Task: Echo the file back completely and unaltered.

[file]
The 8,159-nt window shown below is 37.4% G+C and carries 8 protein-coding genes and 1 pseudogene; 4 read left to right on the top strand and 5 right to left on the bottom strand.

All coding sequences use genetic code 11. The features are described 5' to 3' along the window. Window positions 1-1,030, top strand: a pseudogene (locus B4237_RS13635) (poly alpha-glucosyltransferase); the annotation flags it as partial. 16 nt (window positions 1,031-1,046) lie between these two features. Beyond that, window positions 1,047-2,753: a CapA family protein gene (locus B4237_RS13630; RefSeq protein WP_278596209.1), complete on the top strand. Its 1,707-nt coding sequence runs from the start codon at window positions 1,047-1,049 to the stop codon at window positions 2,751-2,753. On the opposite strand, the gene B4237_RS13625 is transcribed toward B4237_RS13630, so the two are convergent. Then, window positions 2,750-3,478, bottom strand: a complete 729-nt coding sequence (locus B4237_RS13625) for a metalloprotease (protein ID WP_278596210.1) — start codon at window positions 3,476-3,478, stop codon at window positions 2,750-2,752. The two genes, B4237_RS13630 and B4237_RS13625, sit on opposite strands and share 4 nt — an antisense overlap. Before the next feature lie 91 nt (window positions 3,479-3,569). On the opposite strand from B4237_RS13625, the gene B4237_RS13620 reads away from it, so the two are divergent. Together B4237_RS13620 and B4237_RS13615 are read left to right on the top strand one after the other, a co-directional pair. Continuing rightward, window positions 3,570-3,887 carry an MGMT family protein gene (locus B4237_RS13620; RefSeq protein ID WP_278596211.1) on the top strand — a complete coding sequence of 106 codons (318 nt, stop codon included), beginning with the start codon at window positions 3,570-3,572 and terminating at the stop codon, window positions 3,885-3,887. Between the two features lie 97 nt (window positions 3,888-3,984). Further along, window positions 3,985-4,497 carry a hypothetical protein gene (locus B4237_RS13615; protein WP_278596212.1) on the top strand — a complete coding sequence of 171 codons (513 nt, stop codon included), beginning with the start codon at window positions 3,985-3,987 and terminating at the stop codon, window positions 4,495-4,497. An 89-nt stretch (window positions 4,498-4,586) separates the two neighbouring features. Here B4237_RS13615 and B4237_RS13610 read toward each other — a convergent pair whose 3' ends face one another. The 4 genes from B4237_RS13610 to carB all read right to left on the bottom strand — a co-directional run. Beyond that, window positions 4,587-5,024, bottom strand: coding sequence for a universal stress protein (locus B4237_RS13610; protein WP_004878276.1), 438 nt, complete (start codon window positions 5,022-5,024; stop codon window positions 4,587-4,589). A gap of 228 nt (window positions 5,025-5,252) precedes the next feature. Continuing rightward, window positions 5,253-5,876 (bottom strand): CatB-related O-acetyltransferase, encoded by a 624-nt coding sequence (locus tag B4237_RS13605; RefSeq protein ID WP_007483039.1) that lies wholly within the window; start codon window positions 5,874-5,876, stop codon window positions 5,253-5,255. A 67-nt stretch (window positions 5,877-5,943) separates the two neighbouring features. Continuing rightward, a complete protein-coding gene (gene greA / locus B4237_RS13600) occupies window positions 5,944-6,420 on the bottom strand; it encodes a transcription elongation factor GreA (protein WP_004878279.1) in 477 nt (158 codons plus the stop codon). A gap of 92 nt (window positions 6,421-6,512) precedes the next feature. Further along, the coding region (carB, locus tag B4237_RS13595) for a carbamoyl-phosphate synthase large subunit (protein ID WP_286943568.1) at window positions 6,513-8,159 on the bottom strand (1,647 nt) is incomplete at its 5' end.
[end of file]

The 8,159-nt window shown below is 37.4% G+C and carries 8 protein-coding genes and 1 pseudogene; 4 read left to right on the top strand and 5 right to left on the bottom strand.

All coding sequences use genetic code 11. The features are described 5' to 3' along the window. Window positions 1-1,030, top strand: a pseudogene (locus B4237_RS13635) (poly alpha-glucosyltransferase); the annotation flags it as partial. 16 nt (window positions 1,031-1,046) lie between these two features. Beyond that, window positions 1,047-2,753: a CapA family protein gene (locus B4237_RS13630; RefSeq protein WP_278596209.1), complete on the top strand. Its 1,707-nt coding sequence runs from the start codon at window positions 1,047-1,049 to the stop codon at window positions 2,751-2,753. On the opposite strand, the gene B4237_RS13625 is transcribed toward B4237_RS13630, so the two are convergent. Then, window positions 2,750-3,478, bottom strand: a complete 729-nt coding sequence (locus B4237_RS13625) for a metalloprotease (protein ID WP_278596210.1) — start codon at window positions 3,476-3,478, stop codon at window positions 2,750-2,752. The two genes, B4237_RS13630 and B4237_RS13625, sit on opposite strands and share 4 nt — an antisense overlap. Before the next feature lie 91 nt (window positions 3,479-3,569). On the opposite strand from B4237_RS13625, the gene B4237_RS13620 reads away from it, so the two are divergent. Together B4237_RS13620 and B4237_RS13615 are read left to right on the top strand one after the other, a co-directional pair. Continuing rightward, window positions 3,570-3,887 carry an MGMT family protein gene (locus B4237_RS13620; RefSeq protein ID WP_278596211.1) on the top strand — a complete coding sequence of 106 codons (318 nt, stop codon included), beginning with the start codon at window positions 3,570-3,572 and terminating at the stop codon, window positions 3,885-3,887. Between the two features lie 97 nt (window positions 3,888-3,984). Further along, window positions 3,985-4,497 carry a hypothetical protein gene (locus B4237_RS13615; protein WP_278596212.1) on the top strand — a complete coding sequence of 171 codons (513 nt, stop codon included), beginning with the start codon at window positions 3,985-3,987 and terminating at the stop codon, window positions 4,495-4,497. An 89-nt stretch (window positions 4,498-4,586) separates the two neighbouring features. Here B4237_RS13615 and B4237_RS13610 read toward each other — a convergent pair whose 3' ends face one another. The 4 genes from B4237_RS13610 to carB all read right to left on the bottom strand — a co-directional run. Beyond that, window positions 4,587-5,024, bottom strand: coding sequence for a universal stress protein (locus B4237_RS13610; protein WP_004878276.1), 438 nt, complete (start codon window positions 5,022-5,024; stop codon window positions 4,587-4,589). A gap of 228 nt (window positions 5,025-5,252) precedes the next feature. Continuing rightward, window positions 5,253-5,876 (bottom strand): CatB-related O-acetyltransferase, encoded by a 624-nt coding sequence (locus tag B4237_RS13605; RefSeq protein ID WP_007483039.1) that lies wholly within the window; start codon window positions 5,874-5,876, stop codon window positions 5,253-5,255. A 67-nt stretch (window positions 5,877-5,943) separates the two neighbouring features. Continuing rightward, a complete protein-coding gene (gene greA / locus B4237_RS13600) occupies window positions 5,944-6,420 on the bottom strand; it encodes a transcription elongation factor GreA (protein WP_004878279.1) in 477 nt (158 codons plus the stop codon). A gap of 92 nt (window positions 6,421-6,512) precedes the next feature. Further along, the coding region (carB, locus tag B4237_RS13595) for a carbamoyl-phosphate synthase large subunit (protein ID WP_286943568.1) at window positions 6,513-8,159 on the bottom strand (1,647 nt) is incomplete at its 5' end.